USCIS Publishes Proposed Rules Affecting Highly Skilled Immigrants and Nonimmigrants

The United States Citizenship and Immigration Services (USCIS) has published proposed rules that would affect certain employment based immigrant and nonimmigrant visa programs. The public has until February 29, 2016, to submit comments.

The proposed rules amend existing regulations to incorporate USCIS policies that have been put in place since October 2000, the date of enactment of the America Competitiveness in the Twenty First Century Act (AC21). To date, the first rules that USCIS has proposed for AC21 would do the following:

  • Clarify that a foreign national’s place in line waiting for a visa number, known as a Priority Date, is established on the date that a labor certification is filed with the Department of Labor. If no labor certification is needed, the priority date is the date on which USCIS receives the employer’s petition properly signed, together with the required fee.
  • State that employment based petitions filed in the EB-1, EB-2 or EB-3 category provide a foreign national with a Priority Date for any subsequently filed EB-1, EB-2 or EB-3 petition, and if multiple immigrant visa petitions are filed for the same person, the foreign national beneficiary is entitled to the earliest priority date.
  • Clarify that a Priority Date on an employment based immigrant visa petition is lost when USCIS revokes the petition for fraud or willful misrepresentation, or upon DOL revocation of the accompanying labor certification. Unless revoked, an employment-based petition is valid indefinitely.
  • Provide employment authorization eligibility for EB-1, EB-2 or EB-3 beneficiaries if four conditions are met: 1) Their petition has been approved; 2) Their status is E-3, H-1B, H-1b1, O-1 or L-1; 3) No immigrant visa number is available in the category sought; and 4) USCIS chooses to exercise its discretion based on the person’s showing of compelling circumstances. Spouses can obtain employment authorization, too, if the principal beneficiary has been granted employment authorization.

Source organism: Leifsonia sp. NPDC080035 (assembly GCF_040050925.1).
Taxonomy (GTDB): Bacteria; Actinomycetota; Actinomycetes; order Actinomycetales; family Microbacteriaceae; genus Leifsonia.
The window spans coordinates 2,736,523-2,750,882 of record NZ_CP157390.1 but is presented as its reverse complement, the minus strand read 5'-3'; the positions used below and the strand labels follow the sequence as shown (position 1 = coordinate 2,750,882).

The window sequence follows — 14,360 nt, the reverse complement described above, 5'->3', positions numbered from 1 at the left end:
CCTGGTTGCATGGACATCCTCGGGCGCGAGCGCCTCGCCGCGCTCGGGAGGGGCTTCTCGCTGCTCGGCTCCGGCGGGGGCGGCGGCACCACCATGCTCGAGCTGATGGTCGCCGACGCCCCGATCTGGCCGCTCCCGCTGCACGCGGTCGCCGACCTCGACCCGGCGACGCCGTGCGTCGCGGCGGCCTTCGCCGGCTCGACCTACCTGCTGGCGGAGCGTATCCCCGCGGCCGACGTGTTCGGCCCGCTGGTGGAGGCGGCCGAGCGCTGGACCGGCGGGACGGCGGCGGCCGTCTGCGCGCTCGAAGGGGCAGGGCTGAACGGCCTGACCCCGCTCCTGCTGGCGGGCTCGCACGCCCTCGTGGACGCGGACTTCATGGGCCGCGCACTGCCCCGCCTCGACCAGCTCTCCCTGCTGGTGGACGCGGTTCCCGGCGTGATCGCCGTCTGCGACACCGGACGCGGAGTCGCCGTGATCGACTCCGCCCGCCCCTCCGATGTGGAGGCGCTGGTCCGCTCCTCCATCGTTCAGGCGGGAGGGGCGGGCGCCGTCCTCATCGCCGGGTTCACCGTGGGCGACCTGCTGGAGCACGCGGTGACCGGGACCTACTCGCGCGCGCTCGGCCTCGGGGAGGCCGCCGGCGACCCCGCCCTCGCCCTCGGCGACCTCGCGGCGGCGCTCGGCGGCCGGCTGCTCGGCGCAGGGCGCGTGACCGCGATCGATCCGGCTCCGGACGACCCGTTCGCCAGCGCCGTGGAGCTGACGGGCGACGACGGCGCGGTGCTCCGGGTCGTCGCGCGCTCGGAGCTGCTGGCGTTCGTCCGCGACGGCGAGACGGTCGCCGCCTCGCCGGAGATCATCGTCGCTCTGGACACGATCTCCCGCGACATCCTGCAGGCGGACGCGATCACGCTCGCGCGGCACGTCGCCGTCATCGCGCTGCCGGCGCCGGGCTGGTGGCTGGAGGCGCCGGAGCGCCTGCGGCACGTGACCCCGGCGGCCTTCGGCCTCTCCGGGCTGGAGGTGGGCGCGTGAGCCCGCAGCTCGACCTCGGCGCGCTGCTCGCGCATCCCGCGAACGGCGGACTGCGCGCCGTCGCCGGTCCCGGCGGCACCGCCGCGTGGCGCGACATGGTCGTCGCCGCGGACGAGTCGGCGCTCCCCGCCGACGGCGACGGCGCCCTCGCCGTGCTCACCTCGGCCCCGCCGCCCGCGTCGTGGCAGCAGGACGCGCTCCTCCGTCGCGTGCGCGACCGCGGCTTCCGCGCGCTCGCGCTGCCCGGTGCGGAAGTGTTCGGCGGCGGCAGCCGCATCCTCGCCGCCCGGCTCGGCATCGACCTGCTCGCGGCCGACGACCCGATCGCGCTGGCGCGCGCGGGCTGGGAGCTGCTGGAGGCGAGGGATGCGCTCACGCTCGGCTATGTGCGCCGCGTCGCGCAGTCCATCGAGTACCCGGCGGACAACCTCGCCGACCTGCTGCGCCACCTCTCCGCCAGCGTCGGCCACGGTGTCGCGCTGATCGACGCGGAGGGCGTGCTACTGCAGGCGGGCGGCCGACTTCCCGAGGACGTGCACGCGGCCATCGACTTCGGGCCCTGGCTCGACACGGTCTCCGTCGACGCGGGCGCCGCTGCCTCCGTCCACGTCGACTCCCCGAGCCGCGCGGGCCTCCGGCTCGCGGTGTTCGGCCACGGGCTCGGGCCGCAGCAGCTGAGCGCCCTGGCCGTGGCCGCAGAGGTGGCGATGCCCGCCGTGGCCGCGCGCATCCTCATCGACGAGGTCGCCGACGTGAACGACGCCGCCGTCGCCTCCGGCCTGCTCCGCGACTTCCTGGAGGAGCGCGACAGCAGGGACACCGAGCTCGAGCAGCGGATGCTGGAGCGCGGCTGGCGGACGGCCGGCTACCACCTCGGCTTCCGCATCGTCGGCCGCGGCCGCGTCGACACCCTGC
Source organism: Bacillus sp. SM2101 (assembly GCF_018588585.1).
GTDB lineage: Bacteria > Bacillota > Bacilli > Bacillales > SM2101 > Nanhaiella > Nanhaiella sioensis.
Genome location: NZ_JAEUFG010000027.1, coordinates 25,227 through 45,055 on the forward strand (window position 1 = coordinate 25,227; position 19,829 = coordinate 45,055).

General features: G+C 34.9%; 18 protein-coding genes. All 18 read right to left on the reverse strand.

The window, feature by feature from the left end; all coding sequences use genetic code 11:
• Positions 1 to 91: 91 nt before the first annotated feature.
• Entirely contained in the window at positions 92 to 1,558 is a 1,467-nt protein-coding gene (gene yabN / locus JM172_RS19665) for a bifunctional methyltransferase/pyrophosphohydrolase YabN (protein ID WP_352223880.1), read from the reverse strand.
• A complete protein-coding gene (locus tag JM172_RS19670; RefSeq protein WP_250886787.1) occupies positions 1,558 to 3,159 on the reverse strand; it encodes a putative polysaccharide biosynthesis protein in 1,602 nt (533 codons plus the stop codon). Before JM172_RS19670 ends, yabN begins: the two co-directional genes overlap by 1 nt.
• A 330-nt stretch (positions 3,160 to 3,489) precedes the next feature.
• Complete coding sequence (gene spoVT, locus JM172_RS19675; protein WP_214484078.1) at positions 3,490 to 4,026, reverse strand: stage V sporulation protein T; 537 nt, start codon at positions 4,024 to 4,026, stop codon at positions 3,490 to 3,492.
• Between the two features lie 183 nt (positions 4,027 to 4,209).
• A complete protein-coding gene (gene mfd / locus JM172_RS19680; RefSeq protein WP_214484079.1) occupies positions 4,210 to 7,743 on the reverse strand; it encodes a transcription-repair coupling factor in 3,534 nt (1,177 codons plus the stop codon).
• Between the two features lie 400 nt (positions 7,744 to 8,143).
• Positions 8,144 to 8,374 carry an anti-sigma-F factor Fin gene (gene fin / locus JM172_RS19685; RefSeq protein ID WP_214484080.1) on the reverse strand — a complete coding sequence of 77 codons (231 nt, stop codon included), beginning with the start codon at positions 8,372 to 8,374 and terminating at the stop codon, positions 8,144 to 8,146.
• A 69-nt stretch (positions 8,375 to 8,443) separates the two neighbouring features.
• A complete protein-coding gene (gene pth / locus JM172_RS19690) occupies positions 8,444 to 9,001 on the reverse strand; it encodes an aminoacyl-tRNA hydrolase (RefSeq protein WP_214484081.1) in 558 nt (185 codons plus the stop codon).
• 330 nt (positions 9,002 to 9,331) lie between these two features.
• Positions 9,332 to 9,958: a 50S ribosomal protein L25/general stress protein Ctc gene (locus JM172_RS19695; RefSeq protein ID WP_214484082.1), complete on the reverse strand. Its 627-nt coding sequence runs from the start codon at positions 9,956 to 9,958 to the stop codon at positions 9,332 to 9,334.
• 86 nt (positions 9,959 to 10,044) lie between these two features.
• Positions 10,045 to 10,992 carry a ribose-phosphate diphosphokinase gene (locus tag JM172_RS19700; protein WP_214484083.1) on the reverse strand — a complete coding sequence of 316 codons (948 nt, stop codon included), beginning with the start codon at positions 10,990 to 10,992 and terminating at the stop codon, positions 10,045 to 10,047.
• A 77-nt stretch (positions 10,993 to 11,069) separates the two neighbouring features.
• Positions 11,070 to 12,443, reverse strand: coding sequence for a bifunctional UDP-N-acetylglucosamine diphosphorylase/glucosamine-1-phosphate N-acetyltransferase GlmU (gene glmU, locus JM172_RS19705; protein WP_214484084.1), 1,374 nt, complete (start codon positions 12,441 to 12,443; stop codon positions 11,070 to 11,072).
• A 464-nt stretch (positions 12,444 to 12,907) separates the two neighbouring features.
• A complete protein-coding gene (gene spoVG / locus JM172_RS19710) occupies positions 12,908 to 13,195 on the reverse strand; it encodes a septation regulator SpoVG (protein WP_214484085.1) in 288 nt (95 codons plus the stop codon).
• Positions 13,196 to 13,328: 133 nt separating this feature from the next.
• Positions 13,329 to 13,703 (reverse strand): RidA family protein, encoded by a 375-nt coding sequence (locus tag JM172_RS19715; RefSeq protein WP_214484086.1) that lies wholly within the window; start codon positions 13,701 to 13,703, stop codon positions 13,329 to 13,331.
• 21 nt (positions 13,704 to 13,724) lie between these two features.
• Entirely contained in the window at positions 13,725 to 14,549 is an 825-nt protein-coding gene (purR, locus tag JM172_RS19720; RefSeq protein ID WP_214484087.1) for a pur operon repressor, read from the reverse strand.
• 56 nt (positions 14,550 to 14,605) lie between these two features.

• Provide a regulatory 10-day grace period to depart at the conclusion of their authorized stay in E-1, E-2 E-3, H-1B, L1 or TN classifications, and provide foreign nationals in any of those classifications who cease to continue their employment a one-time period of 60 days without losing status. Such persons remain eligible to file an extension petition during that period.
  • Eliminate the regulatory requirement to adjudicate an Employment Authorization Document (EAD) within 90 days of filing, eliminate the current regulatory requirement that USCIS issue interim an EAD when EAD adjudication is delayed, and provide an automatic extension of EADs for up to 180 days for an applicant who has filed to renew his or her EAD.